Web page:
Byzantine baths

The Byzantine bath complex is located near Soufari Serai. It was unearthed in the 1980’s and is one of the few important Byzantine buildings still preserved in the castle. A large part of it is under the foundations of a modern-day school (constructed prior to its discovery). The13th century Byzantine bath consists of a tank, which occupies its western part. It is itself built on the ruins of an ancient building, of which part of the hypocaust is preserved.

Old Synagogue

Ioannina housed a vibrant Jewish community already since the early Byzantine period. The Jewish population (consisting primarily of Romaniotes) saw a steep increase after many Spanish Jews fled to Ioannina following their persecution and expulsion by the Catholic Monarchs of Spain since 1492. In 1314, the Byzantine Emperor Andronikos II Palaiologos had issued a Golden Bull (decree with a golden seal) granting Jewish citizens equal rights to the rest of the city’s population, making Ioannina an ideal refuge for the persecuted. The Jewish community remained a vibrant and central part of the city’s social and economic life, until the massive Nazi persecution of WWII.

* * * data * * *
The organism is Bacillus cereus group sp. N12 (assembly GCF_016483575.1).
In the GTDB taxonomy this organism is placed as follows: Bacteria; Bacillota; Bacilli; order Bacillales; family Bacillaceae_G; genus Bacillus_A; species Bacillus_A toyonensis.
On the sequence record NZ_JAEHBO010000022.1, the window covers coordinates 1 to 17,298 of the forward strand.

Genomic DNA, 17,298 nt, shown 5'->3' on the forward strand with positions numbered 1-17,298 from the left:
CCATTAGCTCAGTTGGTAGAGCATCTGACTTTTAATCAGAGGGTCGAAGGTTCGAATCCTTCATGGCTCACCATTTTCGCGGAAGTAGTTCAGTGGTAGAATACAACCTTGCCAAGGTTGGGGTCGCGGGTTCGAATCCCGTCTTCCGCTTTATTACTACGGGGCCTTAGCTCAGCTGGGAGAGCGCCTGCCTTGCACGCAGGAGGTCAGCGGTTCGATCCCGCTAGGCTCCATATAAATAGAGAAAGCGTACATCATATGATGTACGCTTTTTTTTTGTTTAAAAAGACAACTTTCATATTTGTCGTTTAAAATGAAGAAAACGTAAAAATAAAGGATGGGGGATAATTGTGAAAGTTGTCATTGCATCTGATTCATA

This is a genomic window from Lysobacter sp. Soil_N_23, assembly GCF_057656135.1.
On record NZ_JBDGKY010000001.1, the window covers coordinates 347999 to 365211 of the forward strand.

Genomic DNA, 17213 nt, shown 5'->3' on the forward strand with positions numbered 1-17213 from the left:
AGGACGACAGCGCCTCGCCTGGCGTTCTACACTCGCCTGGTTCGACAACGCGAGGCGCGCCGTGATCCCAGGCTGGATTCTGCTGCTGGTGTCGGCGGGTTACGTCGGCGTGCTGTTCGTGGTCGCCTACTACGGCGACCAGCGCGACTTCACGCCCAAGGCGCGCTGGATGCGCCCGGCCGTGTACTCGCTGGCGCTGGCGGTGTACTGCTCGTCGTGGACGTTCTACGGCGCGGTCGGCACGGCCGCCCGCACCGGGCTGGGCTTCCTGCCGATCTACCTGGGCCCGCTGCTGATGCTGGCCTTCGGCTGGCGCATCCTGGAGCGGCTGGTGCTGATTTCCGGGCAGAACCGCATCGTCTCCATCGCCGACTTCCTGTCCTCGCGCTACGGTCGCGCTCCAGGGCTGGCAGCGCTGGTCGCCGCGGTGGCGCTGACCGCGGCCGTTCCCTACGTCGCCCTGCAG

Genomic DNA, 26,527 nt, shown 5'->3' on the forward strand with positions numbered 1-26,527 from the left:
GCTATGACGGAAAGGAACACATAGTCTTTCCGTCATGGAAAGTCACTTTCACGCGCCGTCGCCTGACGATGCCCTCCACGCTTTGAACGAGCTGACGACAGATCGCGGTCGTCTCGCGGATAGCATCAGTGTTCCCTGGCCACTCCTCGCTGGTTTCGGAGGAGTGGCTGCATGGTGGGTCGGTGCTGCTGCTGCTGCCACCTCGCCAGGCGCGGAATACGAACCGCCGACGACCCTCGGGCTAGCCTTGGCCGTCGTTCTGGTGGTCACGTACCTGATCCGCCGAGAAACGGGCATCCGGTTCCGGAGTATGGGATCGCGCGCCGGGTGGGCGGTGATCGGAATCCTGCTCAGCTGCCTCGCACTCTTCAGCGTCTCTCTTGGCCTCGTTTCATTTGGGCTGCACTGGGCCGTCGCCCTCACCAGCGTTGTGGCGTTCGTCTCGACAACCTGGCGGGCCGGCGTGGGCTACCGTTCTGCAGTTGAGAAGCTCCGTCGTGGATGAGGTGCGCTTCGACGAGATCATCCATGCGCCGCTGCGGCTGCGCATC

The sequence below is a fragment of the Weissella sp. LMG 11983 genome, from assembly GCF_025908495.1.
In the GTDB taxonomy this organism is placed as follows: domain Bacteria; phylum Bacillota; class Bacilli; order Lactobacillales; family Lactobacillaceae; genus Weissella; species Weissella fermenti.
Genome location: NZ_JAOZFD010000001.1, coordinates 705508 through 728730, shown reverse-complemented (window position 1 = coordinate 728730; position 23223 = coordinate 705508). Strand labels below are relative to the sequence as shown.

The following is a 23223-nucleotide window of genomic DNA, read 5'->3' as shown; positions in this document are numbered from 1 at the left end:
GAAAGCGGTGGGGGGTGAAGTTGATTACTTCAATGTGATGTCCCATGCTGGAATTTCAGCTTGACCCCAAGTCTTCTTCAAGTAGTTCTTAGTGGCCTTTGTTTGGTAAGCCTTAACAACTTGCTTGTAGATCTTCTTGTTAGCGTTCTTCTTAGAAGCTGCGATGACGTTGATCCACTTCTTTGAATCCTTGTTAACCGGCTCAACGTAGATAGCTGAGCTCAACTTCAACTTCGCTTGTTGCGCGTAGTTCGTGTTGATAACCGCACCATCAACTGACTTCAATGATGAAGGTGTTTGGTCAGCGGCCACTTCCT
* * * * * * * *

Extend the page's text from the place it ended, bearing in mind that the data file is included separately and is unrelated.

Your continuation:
The Synagogue was constructed in 1829. Its architecture is typical of the Ottoman era, a large building made of stone. The interior of the synagogue is laid out in the Romaniote way: the Bimah is on a raised dais on the western wall, the Aron haKodesh is on the eastern wall and at the middle there is a wide interior aisle. The names of the Ioanniote Jews who were killed in the Holocaust are engraved in stone on the walls of the synagogue.

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M.V. (Intro image: The castle of Ioannina by Annatsach via Wikimedia Commons)